I may well be the site’s only polite defender of Michael Bay, but even I won’t deny his films have sawdust for brains. Jonathan Liebesman is well on his way to similar stature, with the key exception being his prior two films were genuinely enjoyable. Battle: Los Angeles may have been so by accident, with my happy memory of seeing it involving the mocking of unintelligent tropes of the city-invasion subgenre (But, I thought they were meteors! How can they be aliens? That makes no sense!). Wrath of the Titans, though, came on the heels of a painfully incoherent remake and actually provided some genuine action thrills. Now Ninja Turtles may end up a “butchering of the lore” as the loyal geek armada most fears, and the addition of Megan Fox isn’t particularly encouraging, but don’t be surprised if it’s not as painful as the pre-production period may lead us to believe.

John Requa and Glenn FicarraJohn Requa and Glenn Ficarra

What Have They Done?
Writers of the Cats and Dogs films as well as Bad Santa and Richard Linklater’s remake of The Bad News Bears, they’ve been in the director chair twice for I Love You Phillip Morris and Crazy, Stupid, Love.
Why Do They Deserve Better?
You’ll hear scattered opinions about whether or not their prior two directorial efforts are any good, but from my perspective I Love You Phillip Morris squandered its potential as a dramatic comeback for both Jim Carrey and Ewan McGregor. These writers simply focused too keenly on the superficial comedy of that gay prison romance. When directing someone else’s screenplay in Crazy, Stupid, Love., they managed to build a chamber piece atmosphere where their superb cast could jibe with their charismatic personas and build genuine chemistry. Unfortunately that script also came undone in its conclusion. Between these two projects, though, we’ve seen amazing dramatic growth in the collaboration between these two, so I’m always open to a chamber rom-com from the duo.

Lone ScherfigLone Scherfig

What Has She Done?
The Danish director has been behind the camera recently on 2009’s Oscar nominated An Education, followed by 2011’s One Day. Her next film is an adaptation of a stage play titled Posh.
So… what’s she doing on this list? She’s done nothing wrong!
This is breaking the rules big time, since she’s not only been in the directing sphere since 1985, but also because she’s made some truly outstanding work. An Education was one of the most pleasingly fashionable British coming-of-age tales in it’s year of release, particularly with such a distinct competitor as Fish Tank to go up against. Her next film thus came across as something of a sophomore slump attitude, even if it wasn’t in genuine fact. The deeper one gets into this description, the less she seems to be truly flailing. It’s worth including, however, not only to keep one from drawing conclusions on a director they’ve not properly done their research on, but also as a statement that all directors have their down days. Scherfig, however, will have no problem getting back up, particularly since One Day wasn’t even all that bad. I guess audience’s were able to forgive Hathaway faux-British accent as long as she was singing underneath it.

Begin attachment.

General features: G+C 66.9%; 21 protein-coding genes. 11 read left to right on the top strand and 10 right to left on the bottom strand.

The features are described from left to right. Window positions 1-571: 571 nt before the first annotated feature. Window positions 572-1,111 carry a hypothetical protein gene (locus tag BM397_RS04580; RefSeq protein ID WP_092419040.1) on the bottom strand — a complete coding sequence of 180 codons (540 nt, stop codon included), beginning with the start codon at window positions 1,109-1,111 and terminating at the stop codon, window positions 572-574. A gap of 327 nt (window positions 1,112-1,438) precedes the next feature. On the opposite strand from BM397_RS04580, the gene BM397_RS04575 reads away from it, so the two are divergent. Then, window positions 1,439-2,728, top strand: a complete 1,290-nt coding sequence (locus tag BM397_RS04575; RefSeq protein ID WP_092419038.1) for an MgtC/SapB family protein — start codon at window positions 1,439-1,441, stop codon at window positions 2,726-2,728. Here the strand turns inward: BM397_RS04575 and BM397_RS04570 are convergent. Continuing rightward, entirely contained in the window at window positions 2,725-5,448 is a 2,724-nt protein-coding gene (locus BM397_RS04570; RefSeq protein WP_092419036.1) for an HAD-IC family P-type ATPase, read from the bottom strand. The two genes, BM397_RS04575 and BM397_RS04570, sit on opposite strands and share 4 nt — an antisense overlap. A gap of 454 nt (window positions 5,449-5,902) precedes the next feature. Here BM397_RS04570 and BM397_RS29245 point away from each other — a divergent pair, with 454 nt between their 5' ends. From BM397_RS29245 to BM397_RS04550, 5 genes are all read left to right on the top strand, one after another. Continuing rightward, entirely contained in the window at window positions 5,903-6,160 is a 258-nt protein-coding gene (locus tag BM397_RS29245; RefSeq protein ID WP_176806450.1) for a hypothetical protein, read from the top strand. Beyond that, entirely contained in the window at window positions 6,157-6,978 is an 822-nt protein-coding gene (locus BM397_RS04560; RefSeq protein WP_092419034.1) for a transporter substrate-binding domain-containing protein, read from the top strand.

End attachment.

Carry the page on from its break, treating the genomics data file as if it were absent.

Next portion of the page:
Ariel Schulman and Henry JoostAriel Schulman and Henry Joost

What Have They Done?
This directorial burst onto the scene with believe-it-or-not documentary hit Catfish before going on to direct Paranormal Activity 3 and Paranormal Activity 4.
Why Do They Deserve Better?
Oh, how unfortunately the tides can turn. Right after being the hot new directors on the scene, regardless of Catfish‘s genuine accuracy, they took up the job of working on the third installment of the Paranormal Activity series. It might have ended there, having plumbed the use of old-fashioned videotape creepiness already, but studios persisted them into another installment, even more drastically uninspired than the already manipulative sequels. Of all directors listed, these two are most in need of proving they belong in this business, so they could do well to drop the found-footage/documentary conceit to try on a more overt narrative. I say “more”, but hopefully they don’t lose their previously shown ingenuity in the process.

Rob ReinerRob Reiner

What Has He Done?
This beloved man has done some brilliant work, crafting some well-aging classics as This Is Spinal Tap, Stand By Me, The Princess Bride, When Harry Met Sally…, Misery, and A Few Good Men. He also did Ghosts of Mississippi, The Story of Us, Rumor Has It, The Bucket List, Flipped, and most recently The Magic of Belle Isle.
Why Does He Deserve Better?
If ever there’s a legendary director whose gone into disuse, it’s Rob Reiner. Many of his films warrant consideration, if not for a top 10 of all time list, certainly a top 100 list. He’s had such a fond method of translating witty scripts to the screen in honest, often storybook manner. The past two decades, though, have not been especially kind to him, working with increasingly stale and inscrutable material, climaxing… er, bottoming out with The Magic of Belle Isle, a Morgan Freeman film which instantly burst into insignificance upon arrival. He could actually benefit from a major cast and a studio budget, even on a lesser script. Anything to bring the man significantly back into our lives, right?

Your turn! What directors do you feel are still awaiting their prime after lesser studio efforts?

, , , , , , , , , , , ,

  • hmmmm i like Ayer. didn’t know he had a bad rap

  • Two picks for you:

    Frak Darabont and Jake Kasdan

    Frank Darabont has done some great stuff recently (The Mist, The Walking Dead), and while I don’t think he’s a “great director,” I think The Shawshank Redeption shows so much promise that has never been fulfilled. I have to admit I thought The Majestic was pretty wonderfull when I first saw it though….

    As for Jake Kasdan, his Zero Effect is a personal favorite. Not only is it one of (if not THE) best Sherlock Holmes adaptation, but it stars Bill Pullman, one of my favorite character actors. It’s smart, funny, and manages to pull off the kind of twits (plural) that I never see coming even though I’ve seen the film multiple times. Since Zero Effect in ’98, from what I’ve seen he’s directed a few Freaks and Geeks episodes, some underrated comedies (Orange County & Walk Hard) and the underwhelming Bad Teacher. He’s also produced New Girl, which from what I’ve seen is quite good. Still, there’s something there that could make another great film like Zero Effect. Not sure it could be as good f Bill Pullman wasn’t in it though. He should make his own sequel, it couldn’t be much worse than A Game of Shadows… right?

Privacy Polcy | Contact Us